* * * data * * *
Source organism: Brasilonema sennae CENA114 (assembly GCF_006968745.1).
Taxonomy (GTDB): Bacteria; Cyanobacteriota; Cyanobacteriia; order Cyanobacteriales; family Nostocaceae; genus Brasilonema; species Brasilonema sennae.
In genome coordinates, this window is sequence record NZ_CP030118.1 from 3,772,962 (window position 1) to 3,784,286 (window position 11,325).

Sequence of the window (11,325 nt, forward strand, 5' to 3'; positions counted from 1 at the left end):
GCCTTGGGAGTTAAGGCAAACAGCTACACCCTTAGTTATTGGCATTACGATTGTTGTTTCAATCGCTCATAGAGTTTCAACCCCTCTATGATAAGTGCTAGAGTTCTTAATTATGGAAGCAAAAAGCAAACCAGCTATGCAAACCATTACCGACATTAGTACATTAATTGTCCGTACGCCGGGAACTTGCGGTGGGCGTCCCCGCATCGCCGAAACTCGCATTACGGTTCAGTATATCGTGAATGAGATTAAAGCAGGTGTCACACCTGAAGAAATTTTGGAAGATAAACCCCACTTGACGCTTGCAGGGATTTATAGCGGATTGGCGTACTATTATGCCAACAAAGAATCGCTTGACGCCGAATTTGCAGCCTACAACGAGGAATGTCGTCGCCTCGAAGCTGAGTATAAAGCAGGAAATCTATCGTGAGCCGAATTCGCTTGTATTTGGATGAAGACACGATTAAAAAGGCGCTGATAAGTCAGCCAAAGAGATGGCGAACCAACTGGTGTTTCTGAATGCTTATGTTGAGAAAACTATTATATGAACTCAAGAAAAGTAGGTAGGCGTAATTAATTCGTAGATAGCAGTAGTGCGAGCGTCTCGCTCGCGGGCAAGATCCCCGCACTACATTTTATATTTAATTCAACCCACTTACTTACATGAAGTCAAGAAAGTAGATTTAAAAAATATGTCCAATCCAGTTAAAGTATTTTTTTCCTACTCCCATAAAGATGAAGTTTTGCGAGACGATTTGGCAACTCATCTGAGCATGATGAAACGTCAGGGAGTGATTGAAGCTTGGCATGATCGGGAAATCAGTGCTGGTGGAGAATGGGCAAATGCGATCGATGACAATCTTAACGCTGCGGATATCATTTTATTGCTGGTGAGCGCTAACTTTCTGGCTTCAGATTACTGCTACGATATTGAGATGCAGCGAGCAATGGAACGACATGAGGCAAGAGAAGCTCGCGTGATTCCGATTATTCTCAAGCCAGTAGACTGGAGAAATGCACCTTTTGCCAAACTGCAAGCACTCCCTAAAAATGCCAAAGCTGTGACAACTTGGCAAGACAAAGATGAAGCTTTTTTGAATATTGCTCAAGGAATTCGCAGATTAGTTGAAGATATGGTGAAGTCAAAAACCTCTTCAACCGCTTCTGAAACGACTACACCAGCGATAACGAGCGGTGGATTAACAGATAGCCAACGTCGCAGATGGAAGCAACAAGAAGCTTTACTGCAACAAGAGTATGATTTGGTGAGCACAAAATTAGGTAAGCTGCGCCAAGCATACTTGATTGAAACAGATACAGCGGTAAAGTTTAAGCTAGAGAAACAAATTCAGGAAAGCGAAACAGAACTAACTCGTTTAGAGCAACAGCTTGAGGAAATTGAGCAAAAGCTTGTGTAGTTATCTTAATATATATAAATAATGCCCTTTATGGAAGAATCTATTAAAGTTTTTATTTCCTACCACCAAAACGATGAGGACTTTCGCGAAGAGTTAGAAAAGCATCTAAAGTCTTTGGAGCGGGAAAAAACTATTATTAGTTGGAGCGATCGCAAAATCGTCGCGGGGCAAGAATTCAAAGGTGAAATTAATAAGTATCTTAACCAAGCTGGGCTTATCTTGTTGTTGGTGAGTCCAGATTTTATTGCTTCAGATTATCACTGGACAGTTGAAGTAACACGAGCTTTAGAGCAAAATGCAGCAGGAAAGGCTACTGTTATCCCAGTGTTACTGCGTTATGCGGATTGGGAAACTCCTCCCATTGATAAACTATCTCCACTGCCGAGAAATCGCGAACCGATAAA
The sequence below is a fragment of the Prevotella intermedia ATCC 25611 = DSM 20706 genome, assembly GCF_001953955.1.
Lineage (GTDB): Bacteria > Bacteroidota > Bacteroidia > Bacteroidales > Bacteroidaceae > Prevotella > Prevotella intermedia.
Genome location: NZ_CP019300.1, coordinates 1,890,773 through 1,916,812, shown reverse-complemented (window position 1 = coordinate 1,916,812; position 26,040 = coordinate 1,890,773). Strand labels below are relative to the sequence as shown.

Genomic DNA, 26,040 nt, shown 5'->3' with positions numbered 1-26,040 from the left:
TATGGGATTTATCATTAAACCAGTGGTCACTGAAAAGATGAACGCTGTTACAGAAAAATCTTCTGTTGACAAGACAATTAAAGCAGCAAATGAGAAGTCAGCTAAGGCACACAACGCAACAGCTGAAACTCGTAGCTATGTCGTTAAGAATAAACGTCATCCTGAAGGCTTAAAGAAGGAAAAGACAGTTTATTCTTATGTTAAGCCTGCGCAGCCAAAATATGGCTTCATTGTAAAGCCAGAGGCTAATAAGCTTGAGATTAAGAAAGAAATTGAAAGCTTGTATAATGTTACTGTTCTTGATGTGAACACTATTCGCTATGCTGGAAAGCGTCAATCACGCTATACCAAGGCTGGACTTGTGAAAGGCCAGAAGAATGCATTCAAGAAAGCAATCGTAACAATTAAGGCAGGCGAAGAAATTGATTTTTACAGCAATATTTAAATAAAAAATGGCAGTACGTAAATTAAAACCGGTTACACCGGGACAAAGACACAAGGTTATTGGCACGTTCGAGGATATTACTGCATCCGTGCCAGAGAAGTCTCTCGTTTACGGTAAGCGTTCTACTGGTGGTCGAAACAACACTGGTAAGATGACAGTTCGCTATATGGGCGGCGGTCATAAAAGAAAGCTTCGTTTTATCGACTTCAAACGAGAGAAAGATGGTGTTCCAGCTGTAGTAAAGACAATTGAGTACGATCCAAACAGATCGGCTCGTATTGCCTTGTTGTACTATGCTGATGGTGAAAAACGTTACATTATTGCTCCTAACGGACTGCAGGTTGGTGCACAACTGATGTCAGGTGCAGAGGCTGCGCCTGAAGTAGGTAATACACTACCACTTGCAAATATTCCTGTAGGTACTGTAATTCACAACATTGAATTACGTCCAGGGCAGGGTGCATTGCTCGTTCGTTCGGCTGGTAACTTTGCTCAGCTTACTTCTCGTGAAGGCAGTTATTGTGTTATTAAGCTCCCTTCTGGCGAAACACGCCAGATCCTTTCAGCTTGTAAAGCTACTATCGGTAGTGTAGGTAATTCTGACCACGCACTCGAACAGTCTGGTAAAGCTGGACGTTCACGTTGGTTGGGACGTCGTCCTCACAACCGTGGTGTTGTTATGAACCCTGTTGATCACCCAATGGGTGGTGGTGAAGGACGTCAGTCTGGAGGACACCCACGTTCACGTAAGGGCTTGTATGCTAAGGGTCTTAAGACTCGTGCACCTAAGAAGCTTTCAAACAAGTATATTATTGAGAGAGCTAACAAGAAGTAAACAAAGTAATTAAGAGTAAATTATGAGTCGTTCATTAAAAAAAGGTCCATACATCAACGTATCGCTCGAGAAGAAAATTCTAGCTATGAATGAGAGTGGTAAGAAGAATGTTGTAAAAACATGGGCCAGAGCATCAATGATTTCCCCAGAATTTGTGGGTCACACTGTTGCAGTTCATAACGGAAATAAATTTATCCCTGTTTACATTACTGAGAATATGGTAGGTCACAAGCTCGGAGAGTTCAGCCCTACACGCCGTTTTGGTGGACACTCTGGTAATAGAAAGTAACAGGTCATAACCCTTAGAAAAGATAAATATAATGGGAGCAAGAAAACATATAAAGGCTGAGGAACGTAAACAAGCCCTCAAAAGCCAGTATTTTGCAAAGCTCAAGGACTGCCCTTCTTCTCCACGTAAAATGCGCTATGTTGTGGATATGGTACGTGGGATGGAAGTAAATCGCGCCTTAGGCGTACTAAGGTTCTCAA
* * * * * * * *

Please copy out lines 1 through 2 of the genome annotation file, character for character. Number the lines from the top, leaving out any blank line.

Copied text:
Source organism: Brasilonema sennae CENA114 (assembly GCF_006968745.1).
Taxonomy (GTDB): Bacteria; Cyanobacteriota; Cyanobacteriia; order Cyanobacteriales; family Nostocaceae; genus Brasilonema; species Brasilonema sennae.